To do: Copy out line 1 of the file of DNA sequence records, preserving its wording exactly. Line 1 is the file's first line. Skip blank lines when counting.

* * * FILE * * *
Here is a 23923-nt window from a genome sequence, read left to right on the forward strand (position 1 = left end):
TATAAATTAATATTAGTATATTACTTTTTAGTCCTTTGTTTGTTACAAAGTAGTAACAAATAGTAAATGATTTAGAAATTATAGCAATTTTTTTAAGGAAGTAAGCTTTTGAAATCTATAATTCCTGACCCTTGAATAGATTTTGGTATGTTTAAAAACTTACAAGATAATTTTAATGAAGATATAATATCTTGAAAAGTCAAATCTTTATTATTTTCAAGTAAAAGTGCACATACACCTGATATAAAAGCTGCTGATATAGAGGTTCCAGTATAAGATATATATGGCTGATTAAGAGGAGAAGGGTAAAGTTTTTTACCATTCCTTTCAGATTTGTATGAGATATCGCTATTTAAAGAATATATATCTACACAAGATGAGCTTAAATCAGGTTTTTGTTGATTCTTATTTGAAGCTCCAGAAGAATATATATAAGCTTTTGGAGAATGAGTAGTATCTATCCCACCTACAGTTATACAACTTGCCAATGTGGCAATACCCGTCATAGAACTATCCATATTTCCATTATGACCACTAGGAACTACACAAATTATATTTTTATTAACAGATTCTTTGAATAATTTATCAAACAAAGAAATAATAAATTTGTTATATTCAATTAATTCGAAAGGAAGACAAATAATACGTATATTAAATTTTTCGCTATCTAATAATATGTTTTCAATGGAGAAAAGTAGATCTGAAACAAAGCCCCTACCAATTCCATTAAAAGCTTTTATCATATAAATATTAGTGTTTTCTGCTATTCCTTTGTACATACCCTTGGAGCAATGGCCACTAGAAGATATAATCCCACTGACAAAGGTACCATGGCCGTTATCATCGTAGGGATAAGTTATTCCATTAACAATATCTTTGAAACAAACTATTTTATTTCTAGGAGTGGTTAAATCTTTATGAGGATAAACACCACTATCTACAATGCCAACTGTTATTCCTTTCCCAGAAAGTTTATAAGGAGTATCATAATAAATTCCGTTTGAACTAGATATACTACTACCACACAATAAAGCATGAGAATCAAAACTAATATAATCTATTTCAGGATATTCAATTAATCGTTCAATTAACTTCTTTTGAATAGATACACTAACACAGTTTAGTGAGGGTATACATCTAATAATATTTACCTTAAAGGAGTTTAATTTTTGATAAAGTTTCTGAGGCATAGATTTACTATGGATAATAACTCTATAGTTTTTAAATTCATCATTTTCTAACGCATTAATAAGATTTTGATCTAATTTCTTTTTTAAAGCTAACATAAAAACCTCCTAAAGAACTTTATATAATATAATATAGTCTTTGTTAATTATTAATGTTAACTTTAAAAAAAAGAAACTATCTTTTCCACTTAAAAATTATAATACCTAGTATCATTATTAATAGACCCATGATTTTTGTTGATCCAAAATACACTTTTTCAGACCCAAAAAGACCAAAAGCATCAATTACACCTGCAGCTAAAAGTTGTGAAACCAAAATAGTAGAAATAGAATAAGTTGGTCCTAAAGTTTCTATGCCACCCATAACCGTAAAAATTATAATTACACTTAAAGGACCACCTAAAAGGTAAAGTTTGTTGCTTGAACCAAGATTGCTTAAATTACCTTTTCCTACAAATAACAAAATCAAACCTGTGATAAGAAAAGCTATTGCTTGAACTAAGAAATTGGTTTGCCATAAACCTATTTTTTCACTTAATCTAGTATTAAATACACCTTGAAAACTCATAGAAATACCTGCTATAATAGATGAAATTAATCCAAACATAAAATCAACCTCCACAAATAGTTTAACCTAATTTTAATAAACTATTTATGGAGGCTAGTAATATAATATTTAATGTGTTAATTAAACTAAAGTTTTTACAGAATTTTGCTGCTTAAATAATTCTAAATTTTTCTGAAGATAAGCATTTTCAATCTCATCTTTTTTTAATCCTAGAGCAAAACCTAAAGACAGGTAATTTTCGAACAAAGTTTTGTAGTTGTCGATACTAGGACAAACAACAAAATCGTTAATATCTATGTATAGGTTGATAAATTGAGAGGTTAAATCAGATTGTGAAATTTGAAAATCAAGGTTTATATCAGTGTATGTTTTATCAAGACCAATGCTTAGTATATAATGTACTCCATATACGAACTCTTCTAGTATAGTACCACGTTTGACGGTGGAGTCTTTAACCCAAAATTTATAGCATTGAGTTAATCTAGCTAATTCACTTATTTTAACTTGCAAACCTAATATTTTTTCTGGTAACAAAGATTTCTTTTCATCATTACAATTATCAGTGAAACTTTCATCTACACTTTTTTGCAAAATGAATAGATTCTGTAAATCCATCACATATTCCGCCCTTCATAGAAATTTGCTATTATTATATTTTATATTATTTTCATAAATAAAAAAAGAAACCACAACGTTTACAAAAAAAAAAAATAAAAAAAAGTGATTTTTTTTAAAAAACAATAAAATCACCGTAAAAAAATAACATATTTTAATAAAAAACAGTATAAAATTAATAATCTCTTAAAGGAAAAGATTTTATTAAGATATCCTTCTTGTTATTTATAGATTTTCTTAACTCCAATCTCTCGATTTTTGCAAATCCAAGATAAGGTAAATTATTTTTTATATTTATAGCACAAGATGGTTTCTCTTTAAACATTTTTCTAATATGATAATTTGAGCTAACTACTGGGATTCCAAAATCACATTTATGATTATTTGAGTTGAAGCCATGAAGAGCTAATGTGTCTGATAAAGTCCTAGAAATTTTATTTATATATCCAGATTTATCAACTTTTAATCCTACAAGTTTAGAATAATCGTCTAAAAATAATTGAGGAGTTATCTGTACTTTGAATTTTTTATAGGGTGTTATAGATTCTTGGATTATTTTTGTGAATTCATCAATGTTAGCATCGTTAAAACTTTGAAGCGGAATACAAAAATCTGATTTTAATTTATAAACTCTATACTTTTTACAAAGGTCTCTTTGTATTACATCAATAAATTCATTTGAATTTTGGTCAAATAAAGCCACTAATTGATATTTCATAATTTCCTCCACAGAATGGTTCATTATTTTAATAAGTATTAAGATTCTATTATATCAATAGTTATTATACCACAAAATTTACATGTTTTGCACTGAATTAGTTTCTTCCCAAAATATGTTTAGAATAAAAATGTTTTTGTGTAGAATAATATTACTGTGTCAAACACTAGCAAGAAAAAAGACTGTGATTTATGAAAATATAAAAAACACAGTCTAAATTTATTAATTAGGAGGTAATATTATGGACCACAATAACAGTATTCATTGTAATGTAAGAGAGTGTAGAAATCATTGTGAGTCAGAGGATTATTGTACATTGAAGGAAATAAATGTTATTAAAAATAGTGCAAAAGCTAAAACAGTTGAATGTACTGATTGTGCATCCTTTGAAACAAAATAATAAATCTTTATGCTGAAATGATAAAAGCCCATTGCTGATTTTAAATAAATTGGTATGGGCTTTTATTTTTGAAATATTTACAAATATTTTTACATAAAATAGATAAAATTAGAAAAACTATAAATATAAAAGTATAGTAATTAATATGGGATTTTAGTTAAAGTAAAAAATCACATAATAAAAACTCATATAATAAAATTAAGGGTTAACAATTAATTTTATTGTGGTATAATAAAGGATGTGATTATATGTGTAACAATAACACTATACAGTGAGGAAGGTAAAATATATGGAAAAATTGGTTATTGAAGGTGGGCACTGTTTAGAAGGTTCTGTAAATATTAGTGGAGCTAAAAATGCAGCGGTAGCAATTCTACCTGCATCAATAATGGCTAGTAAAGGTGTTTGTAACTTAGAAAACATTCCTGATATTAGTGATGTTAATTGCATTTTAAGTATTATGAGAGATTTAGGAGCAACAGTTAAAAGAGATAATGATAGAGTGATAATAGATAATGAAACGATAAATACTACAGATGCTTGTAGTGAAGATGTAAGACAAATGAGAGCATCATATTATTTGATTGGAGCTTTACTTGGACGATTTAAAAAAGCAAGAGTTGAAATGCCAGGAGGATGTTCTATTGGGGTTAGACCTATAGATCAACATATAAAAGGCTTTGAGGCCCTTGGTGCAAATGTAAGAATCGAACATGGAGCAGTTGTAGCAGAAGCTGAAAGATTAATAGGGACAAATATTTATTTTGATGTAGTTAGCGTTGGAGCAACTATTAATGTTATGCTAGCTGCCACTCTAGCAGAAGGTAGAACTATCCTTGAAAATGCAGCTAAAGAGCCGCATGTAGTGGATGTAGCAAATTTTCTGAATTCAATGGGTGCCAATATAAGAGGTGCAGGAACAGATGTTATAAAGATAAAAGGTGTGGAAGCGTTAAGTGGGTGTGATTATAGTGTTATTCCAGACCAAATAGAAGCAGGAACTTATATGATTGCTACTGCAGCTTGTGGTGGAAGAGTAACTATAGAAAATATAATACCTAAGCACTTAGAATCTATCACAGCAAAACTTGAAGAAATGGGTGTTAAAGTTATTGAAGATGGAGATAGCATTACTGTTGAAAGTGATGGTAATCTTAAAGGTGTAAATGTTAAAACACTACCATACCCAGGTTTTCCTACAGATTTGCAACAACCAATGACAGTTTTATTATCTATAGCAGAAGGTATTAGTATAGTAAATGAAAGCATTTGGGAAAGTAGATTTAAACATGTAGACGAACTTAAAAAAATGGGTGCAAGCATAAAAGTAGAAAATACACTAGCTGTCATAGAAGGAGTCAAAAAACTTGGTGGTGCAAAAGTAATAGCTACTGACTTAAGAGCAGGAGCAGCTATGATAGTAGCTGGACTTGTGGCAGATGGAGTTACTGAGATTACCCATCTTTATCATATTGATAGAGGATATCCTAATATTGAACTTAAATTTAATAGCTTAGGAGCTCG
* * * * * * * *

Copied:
Here is a 23923-nt window from a genome sequence, read left to right on the forward strand (position 1 = left end):